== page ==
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Giuliani isn't swaying them in key state

Ex-N.Y. mayor meets varied groups. Many say that they're not convinced, or they're still waiting to decide.

January 15, 2008|Louise Roug | Times Staff Writer

FORT MYERS, FLA. — For an hour Monday, Rudolph W. Giuliani passionately made his case to voters seated in the Shell Point retirement community chapel.

He talked of tax cuts and terrorist attacks, of building up the military and cracking down on illegal immigration.

But in the end, he didn't seem to close the deal.

Dozens of the more than 1,000 who attended the town hall event took off before Giuliani finished his speech, leaving rows of seats empty.

"I didn't hear anything I hadn't heard before," said Barbara Vitello, 71. "It's the first time ever I'm going into the [presidential] election not knowing who I'll vote for," she said.

Her 79-year-old husband, Joe, agreed.

As his Republican rivals were campaigning ahead of this week's presidential primaries in Michigan and South Carolina, Giuliani was crisscrossing the Sunshine State.

Florida is crucial to his strategy, and a win in the Jan. 29 primary would give Giuliani momentum going into the Super Tuesday contests on Feb. 5. His campaign recently unveiled several new ads here and has moved dozens of staffers and volunteers into the state to help with absentee balloting.

But political experts have questioned Giuliani's focus on Florida as his national poll numbers have been sliding. Last week, the campaign also announced that about a dozen Giuliani staffers would forgo their pay in January so the money could be used elsewhere.

Since his bus tour began Sunday, the former New York mayor has met with seniors in Fort Myers, a group of affluent voters in Naples and Cuban American worshipers at an evangelical mega-church in Miami.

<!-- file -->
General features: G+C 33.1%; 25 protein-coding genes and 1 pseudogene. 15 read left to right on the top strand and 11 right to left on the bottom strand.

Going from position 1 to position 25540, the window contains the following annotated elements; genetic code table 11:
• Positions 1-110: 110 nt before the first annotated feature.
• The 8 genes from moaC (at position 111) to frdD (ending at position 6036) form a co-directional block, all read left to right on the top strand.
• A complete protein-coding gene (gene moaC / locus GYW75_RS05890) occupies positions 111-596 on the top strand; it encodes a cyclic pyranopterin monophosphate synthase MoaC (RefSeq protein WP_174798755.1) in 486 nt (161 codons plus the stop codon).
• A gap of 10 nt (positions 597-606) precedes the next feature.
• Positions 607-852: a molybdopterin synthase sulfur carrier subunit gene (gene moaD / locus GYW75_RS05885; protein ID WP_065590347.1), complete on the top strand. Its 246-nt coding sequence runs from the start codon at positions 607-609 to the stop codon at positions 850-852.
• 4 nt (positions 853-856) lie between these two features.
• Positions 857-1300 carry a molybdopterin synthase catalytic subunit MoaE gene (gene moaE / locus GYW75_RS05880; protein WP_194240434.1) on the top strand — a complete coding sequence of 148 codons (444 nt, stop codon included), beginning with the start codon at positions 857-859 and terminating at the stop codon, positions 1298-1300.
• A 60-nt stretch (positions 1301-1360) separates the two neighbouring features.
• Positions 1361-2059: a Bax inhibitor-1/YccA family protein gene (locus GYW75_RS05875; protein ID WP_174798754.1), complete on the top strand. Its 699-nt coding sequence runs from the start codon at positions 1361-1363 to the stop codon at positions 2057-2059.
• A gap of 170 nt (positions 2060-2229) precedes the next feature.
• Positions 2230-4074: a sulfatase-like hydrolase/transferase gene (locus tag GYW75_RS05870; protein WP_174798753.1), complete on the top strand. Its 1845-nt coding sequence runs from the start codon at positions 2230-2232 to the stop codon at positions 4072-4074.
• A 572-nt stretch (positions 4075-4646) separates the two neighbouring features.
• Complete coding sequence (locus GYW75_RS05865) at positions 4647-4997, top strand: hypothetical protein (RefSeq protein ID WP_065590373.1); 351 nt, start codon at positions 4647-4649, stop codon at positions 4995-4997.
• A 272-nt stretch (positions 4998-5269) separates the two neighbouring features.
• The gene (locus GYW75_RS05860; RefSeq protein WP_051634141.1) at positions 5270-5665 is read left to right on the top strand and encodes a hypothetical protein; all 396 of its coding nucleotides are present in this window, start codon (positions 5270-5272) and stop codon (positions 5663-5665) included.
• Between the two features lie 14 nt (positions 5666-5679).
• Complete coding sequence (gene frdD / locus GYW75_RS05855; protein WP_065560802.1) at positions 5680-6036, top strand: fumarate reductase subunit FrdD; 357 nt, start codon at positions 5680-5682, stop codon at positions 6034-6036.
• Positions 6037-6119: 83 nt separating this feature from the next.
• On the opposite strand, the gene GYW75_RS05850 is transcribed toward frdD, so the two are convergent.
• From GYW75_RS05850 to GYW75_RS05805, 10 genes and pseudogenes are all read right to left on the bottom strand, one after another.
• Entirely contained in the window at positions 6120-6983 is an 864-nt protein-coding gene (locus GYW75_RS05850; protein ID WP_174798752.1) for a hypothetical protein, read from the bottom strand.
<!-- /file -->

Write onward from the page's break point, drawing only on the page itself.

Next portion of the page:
And, like the Vitellos, many who heard Giuliani were not convinced they should vote for him.

Cindy Lightner, 45, stood at the back of The Bay House, a riverfront restaurant in Naples, where about 200 people gathered Monday for a Giuliani event.

Within the first five minutes, he ridiculed Democratic presidential candidate Hillary Rodham Clinton and talked of his leadership on Sept. 11 -- two recurring themes in his stump speech. He also talked about tort reform, healthcare, illegal immigration, creating a national catastrophe fund and the "Islamic terrorists' war against us."

Lightner, a teacher, listened intently to his pitch. She said she liked Giuliani's position on abortion rights (he supports them) and what he had said about creating tamper-proof identity cards for immigrants. But Republican rivals Mitt Romney or John McCain could also get her vote.

"I'm still thinking about it," she said.

In Miami's ritzy Coconut Grove neighborhood Sunday, Giuliani stopped the bus to shake hands with people eating brunch outside the Green Street Cafe. But his appearance was disrupted by antiabortion hecklers who followed him to several events.

About an hour later, perspiring in the midday heat, Giuliani rode on a vintage fire truck, waving to thousands of Cuban Americans who had come out for the Three Kings parade in Little Havana.

Staffers had distributed signs saying: "Florida is Rudy Country" to supporters along the route. But there were also shouts of "Hillary" from the crowd and people giving the mayor the thumbs down as he rode by.

That morning, Giuliani also courted Miami's traditionally conservative Cuban American voters during a speech at El Rey Jesus.

Giuliani's remarks to the 7,000-strong congregation were translated into Spanish, and he didn't shy away from the subject of illegal immigration, but he omitted his oft-repeated point about making English mandatory.

"Even in the quest of running for president of the United States, we are all children of God," said Giuliani, who was joined in church by Katherine Harris, the former Florida secretary of state who played a key role in the disputed 2000 presidential recount that won the White House for George W. Bush.

The worshipers clapped at mentions of God but were less enthusiastic about Giuliani's political pitch.

The race, the candidate said, is "a test of faith."

Then he told the congregants that he had come not for their votes but for "something very special and more important. I'm asking for your prayers."

--

louise.roug@latimes.com

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